Miscellaneous thoughts on Ukraine . . .

Nuclear strategy podcast

I recommend this podcast on nuclear strategy and Ukraine from 538.

Why caution about escalation?

It appears that President Biden and his team have done a masterful job rallying our allies and Americans to the Ukrainian cause, countering Putin’s propaganda efforts, putting in place a strong sanctions regime, etc.  He also (rightly) resisted actions he viewed as potentially dangerous escalation, especially calls for a no-fly zone and the Polish MiG deal. 

But what’s the logic behind the caution about escalation?  I can think of three theories, but I’m wondering if there are others. 

One is a marginal deterrence theory.  If we impose maximal sanctions now, we have no room to escalate sanctions in response to intransigence or escalation from Putin.  This is one reason not to execute people for unarmed robbery – more robbers would decide to use weapons.

Another reason to hold off on maximal sanctions is to avoid creating a situation where Putin feels so trapped that nuclear escalation becomes an appealing (or less unappealing) option.

Finally, avoiding direct military conflict with Russia is a strong reason to reject a no-fly zone. 

But I don’t know anything about war strategy.  What am I missing?

Is face-saving important for Putin?  If so, why?

People understandably talk about the importance of giving Putin an “off-ramp” from conflict.  But what is an off-ramp?  If an off-ramp is just an outcome that is better than continued war in Ukraine, giving Putin an off-ramp doesn’t seem so difficult.  We can always agree to lift sanctions, to restrict NATO expansion, etc.  (Making these commitments credible might be difficult, and they may not be popular with western publics, but that’s life.) 

But when people talk about an off-ramp, they seem to have in mind face-saving for Russia/Putin as well as a willingness to negotiate an end to the conflict.  Why is face-saving important to Putin?  I can imagine face-saving being very important to Trump for personal psychological reasons.  He just needs the adulation.  Is this true of Putin?  Or is face-saving important just to help Putin maintain power?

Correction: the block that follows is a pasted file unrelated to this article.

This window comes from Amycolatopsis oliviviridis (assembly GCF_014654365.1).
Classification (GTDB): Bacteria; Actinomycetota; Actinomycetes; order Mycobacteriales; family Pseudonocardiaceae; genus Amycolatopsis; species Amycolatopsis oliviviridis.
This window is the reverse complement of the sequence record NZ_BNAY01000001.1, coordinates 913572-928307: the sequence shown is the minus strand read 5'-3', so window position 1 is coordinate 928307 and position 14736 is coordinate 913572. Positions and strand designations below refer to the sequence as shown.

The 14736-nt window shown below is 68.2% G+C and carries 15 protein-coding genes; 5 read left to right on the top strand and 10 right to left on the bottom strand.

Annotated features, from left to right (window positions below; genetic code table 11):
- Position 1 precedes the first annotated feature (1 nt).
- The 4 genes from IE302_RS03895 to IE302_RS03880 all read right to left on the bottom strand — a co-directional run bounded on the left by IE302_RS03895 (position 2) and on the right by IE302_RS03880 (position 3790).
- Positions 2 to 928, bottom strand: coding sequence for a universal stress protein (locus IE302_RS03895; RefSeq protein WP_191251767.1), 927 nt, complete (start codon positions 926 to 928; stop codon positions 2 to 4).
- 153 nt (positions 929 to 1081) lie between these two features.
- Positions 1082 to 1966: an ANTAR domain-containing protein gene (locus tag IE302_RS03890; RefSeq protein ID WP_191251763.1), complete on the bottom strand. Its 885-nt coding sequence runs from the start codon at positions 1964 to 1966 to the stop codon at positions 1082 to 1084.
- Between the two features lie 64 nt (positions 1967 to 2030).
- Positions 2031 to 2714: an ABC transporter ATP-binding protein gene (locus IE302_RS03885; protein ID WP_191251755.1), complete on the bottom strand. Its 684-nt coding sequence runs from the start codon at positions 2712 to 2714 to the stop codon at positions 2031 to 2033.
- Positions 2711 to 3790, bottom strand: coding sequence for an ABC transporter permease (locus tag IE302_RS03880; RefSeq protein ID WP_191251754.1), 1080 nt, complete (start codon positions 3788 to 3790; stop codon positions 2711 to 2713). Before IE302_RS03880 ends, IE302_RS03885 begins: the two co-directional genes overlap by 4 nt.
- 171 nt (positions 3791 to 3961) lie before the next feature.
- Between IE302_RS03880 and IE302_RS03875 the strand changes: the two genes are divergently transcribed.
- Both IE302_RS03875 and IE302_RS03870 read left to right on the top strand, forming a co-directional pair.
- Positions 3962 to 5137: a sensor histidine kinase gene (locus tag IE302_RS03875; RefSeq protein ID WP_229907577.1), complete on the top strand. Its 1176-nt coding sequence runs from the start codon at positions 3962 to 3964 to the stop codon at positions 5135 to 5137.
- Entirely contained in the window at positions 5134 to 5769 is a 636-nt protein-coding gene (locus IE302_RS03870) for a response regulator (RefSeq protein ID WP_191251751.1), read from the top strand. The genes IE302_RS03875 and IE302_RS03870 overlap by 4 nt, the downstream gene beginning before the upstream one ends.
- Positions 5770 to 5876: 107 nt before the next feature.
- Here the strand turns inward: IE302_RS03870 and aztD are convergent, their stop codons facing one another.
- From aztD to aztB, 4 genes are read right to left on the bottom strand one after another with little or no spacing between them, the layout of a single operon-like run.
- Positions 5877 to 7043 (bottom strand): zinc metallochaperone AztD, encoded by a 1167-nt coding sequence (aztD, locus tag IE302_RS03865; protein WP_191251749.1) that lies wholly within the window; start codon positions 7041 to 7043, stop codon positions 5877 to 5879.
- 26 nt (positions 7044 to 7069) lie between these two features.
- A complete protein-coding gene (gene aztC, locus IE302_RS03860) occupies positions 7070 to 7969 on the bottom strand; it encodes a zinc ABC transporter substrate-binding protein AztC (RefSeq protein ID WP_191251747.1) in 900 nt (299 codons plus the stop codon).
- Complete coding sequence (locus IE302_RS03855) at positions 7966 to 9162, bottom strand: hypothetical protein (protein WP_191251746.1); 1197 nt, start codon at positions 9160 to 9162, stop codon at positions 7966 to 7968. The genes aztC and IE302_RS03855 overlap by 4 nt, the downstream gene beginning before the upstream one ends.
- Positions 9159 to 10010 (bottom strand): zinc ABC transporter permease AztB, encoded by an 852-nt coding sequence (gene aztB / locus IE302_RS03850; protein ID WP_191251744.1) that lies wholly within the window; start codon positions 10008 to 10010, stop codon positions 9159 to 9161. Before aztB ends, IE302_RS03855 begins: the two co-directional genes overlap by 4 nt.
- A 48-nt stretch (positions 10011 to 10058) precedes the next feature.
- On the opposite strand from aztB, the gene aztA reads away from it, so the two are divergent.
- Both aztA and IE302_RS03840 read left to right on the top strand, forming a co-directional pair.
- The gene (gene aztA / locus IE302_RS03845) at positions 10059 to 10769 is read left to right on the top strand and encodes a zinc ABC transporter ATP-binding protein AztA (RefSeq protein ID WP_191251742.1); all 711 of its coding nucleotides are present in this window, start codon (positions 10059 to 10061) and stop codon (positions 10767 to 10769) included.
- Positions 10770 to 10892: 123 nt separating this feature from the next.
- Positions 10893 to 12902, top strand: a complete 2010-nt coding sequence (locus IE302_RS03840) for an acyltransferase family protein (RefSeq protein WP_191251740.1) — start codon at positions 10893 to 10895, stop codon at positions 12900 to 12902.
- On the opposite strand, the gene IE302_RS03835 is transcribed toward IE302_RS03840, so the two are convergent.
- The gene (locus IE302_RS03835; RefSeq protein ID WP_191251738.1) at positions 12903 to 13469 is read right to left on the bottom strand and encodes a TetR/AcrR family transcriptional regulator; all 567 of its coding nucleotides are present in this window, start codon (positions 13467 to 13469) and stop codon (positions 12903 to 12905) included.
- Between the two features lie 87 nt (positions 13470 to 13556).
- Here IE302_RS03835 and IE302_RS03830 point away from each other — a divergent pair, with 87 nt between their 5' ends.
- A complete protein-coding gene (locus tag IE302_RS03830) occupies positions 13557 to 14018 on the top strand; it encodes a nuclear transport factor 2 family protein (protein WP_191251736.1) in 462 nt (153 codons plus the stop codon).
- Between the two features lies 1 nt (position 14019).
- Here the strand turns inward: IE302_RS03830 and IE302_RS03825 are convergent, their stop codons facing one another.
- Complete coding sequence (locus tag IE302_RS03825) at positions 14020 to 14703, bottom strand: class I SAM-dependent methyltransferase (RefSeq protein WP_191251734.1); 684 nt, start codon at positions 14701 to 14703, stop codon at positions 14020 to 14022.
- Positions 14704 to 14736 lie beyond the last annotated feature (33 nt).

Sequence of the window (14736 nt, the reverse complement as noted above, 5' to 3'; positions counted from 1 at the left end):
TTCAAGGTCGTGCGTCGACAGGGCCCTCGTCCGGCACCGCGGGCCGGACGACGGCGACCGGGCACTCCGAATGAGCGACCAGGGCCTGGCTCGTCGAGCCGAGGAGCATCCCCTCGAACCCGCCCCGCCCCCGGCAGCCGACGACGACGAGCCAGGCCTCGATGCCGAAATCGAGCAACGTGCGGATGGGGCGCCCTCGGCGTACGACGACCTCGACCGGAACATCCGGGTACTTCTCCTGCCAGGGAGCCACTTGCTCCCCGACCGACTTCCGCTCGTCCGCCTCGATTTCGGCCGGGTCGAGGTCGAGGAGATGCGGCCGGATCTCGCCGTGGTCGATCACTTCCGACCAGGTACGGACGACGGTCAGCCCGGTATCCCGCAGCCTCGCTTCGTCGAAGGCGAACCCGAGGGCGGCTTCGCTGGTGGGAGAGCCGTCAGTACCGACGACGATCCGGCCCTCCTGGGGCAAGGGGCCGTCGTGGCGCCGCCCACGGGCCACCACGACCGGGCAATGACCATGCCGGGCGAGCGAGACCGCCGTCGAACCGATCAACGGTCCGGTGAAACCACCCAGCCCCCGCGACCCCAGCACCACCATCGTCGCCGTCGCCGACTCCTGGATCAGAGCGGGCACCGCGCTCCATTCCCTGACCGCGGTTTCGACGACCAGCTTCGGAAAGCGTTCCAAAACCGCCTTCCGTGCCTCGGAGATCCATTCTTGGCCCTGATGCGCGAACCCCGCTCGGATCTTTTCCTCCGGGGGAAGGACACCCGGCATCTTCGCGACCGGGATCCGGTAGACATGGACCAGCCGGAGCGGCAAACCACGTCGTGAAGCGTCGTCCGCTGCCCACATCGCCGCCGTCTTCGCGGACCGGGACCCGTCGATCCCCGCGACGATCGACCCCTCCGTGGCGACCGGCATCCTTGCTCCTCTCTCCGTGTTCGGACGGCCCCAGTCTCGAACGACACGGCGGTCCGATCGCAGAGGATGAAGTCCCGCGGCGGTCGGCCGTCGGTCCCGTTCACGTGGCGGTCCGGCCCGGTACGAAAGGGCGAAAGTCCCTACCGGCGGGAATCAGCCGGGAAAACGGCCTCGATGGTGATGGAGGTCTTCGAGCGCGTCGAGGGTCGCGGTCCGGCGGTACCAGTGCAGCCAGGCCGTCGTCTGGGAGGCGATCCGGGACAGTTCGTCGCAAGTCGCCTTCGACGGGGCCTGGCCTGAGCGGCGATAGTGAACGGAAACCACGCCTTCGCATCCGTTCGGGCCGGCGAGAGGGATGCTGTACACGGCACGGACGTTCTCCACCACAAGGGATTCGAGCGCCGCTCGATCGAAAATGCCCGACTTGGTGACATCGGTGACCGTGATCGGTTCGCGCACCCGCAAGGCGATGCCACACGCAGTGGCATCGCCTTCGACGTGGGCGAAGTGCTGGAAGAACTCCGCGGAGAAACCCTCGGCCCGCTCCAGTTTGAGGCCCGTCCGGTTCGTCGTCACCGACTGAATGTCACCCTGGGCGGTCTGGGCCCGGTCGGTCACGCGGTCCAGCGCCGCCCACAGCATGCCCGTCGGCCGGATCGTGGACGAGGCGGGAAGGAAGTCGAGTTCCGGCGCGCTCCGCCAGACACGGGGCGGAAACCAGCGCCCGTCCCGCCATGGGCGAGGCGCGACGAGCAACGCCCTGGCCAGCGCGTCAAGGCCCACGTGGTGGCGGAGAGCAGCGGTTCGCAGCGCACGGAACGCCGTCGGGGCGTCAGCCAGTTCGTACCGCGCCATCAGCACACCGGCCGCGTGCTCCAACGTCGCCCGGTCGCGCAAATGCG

If maintaining power is Putin’s main goal, negotiating an end to an unpopular war might be in his interest even if it’s not face-saving in some absolute sense (and it could be more face-saving than continuing a quagmire).  And Putin can always claim victory and suppress countervailing narratives domestically.  If he gets sanctions lifted and controls the popular narrative, what else does he need?  Crimea and eastern Ukraine?  Ukrainian neutrality?  How much do ordinary Russians care about these things?  What else can we give him?  What control do we have over domestic opinion in Russia, anyway?  It seems like public opinion will be more of a constraint on President Biden and NATO leaders, especially when it comes to lifting economic sanctions. 

Besides negotiating an end to the conflict – and being willing to lift economic sanctions – what else do we need to do?  Does it matter if Biden and NATO leaders say face-saving things in public?

How does our negotiating strategy change if Putin is strongly motivated by a desire to restore Russian empire?  Does that mean that we – and Ukraine – need to be willing to put Ukrainian neutrality and territorial concessions on the table?

Updating my (uninformed) priors

I still think the war will continue to be a catastrophe for Ukrainians, but I am a bit less pessimistic than I was a few days ago.  The case for pessimism:  Logistical and supply problems for the Ukrainians will get worse as the Russians advance; they may lose large numbers of troops.  The Russians will overcome their logistical problems or just destroy Ukrainian cities from a distance or starve people into submission.  The case for (not optimism but) somewhat less pessimism:  The Russian military continues to underperform, there are faint glimmers of discontent on the Russian home front and interest in a negotiated end to the conflict. 

To be clear, I don’t put much stock in my thoughts on Ukraine, and neither should anyone else.  I’m just putting this out there.